“You have to be extremely careful at this time, because whenever you add somebody, it takes away from somebody else, and somebody moves to a different spot,” Lamoriello explained. “You don’t do something just the sake of doing it.”

Per Arthur Staple’s most recent piece for The Athletic, prior to Matt Duchene being dealt to the Columbus Blue Jackets, Lamoriello turned down a deal with the Ottawa Senators that would have sent Duchene to Long Island in exchange for a 2019 first-round draft pick and Anthony Beauvillier (from “Pleased with where we are: Reading between the lines’ of Islanders quiet deadline day”- The AthleticNHL – 2/25/19). According to The Fourth Period‘s David Pagnotta, the Islanders also attempted to shop Beauvillier to Ottawa in exchange for Stone, but offered a smaller average annual value than the Vegas Golden Knights, who ultimately nabbed and re-signed the now-former Senator.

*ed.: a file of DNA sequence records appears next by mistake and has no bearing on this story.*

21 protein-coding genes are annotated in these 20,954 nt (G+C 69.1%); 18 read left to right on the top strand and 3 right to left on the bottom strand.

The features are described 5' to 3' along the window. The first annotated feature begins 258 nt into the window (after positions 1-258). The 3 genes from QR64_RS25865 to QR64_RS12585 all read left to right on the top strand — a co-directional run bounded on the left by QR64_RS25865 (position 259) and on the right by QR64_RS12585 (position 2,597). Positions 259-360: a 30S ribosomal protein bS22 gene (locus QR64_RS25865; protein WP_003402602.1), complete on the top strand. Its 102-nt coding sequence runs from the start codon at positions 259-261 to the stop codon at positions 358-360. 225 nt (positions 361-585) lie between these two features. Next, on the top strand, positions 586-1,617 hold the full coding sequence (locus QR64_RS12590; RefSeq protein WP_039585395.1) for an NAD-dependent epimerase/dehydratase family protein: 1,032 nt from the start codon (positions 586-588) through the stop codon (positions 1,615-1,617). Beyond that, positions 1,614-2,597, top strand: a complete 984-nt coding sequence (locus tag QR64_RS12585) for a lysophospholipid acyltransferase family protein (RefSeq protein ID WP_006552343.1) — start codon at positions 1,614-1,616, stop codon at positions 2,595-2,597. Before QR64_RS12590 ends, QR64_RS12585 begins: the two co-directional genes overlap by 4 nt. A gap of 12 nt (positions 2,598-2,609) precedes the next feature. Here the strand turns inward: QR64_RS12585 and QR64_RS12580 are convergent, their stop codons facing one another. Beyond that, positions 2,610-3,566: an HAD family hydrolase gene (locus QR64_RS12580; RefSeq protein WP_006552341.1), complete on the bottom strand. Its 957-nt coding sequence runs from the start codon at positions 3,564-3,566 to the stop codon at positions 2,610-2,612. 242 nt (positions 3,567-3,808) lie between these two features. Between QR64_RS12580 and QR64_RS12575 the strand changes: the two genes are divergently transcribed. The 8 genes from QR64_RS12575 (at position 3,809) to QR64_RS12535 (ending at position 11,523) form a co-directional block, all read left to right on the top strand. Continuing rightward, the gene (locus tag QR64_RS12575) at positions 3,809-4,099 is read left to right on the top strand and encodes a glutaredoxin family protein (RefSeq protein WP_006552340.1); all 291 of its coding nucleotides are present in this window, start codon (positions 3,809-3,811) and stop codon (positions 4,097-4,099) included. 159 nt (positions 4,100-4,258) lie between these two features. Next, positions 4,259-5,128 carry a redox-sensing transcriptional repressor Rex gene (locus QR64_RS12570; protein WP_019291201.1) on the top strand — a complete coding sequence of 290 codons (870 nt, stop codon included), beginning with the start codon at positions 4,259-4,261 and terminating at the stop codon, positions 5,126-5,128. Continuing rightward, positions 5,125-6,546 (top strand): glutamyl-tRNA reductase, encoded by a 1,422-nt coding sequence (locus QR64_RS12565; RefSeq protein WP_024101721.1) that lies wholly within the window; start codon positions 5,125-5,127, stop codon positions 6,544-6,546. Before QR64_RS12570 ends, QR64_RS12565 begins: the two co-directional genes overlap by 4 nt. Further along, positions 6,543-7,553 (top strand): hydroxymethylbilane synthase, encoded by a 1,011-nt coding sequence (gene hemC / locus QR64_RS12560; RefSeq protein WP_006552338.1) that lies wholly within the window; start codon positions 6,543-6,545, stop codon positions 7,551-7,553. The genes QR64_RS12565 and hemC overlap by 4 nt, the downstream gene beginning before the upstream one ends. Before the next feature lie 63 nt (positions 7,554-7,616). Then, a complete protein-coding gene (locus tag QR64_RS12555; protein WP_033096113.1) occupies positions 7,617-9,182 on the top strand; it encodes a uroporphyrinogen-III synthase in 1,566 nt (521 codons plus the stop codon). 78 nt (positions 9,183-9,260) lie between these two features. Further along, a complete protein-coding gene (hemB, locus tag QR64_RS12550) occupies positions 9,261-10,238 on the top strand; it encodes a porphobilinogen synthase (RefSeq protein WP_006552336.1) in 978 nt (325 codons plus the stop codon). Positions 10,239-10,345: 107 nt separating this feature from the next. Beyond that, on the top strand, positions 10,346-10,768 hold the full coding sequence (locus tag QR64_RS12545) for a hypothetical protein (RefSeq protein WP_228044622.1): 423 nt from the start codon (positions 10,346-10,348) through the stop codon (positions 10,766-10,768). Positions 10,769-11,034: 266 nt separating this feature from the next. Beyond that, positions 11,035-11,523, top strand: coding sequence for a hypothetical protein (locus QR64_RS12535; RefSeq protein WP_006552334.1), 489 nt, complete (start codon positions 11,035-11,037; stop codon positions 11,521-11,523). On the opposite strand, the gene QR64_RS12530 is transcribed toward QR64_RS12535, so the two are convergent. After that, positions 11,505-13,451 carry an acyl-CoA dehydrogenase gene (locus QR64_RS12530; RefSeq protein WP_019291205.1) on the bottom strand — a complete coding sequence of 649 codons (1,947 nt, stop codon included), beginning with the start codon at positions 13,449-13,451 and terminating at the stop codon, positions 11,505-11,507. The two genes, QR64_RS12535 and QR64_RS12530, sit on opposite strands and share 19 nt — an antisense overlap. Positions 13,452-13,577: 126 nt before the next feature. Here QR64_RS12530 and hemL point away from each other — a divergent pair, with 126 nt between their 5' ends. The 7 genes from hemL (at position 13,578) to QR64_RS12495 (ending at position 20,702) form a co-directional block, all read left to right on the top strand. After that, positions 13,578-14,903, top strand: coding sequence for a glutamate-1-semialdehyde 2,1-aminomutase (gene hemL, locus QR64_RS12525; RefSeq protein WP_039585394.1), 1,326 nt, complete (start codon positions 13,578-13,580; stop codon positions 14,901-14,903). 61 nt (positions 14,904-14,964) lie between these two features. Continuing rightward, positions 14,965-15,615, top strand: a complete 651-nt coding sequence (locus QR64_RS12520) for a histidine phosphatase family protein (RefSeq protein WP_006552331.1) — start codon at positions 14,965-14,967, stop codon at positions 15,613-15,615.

Beauvillier has played a vital role for the Islanders the past two seasons, albeit with some inconsistencies this campaign. Sophomore slump or not, the 15th-overall pick is on-pace to score 20 goals for the second straight season. He registered zero shots on goal Tuesday.

New York Islanders Anthony Beauvillier Washington Capitals Matt Niskanen
Anthony Beauvillier skates with the puck during the Islanders 2-0 win at the Verizon Center in January, one of eight shutouts the team has recorded this season. (Nick Wass/AP Photo)

Fans would have likely celebrated this trade as a “win now” move, but Lamoriello, who typically is in “win now” mode on Deadline Day, felt the exchange would have done more bad than good. He explained, “We went into this trade deadline with several areas that if potentially we could address, we would, but we weren’t going to get into a situation where we sacrificed what our plan is, because we feel very good about this hockey team.” “In our opinion, whatever we potentially could have done would not have been the best thing.” Coach Barry Trotz echoed Lamoriello’s sentiments as well.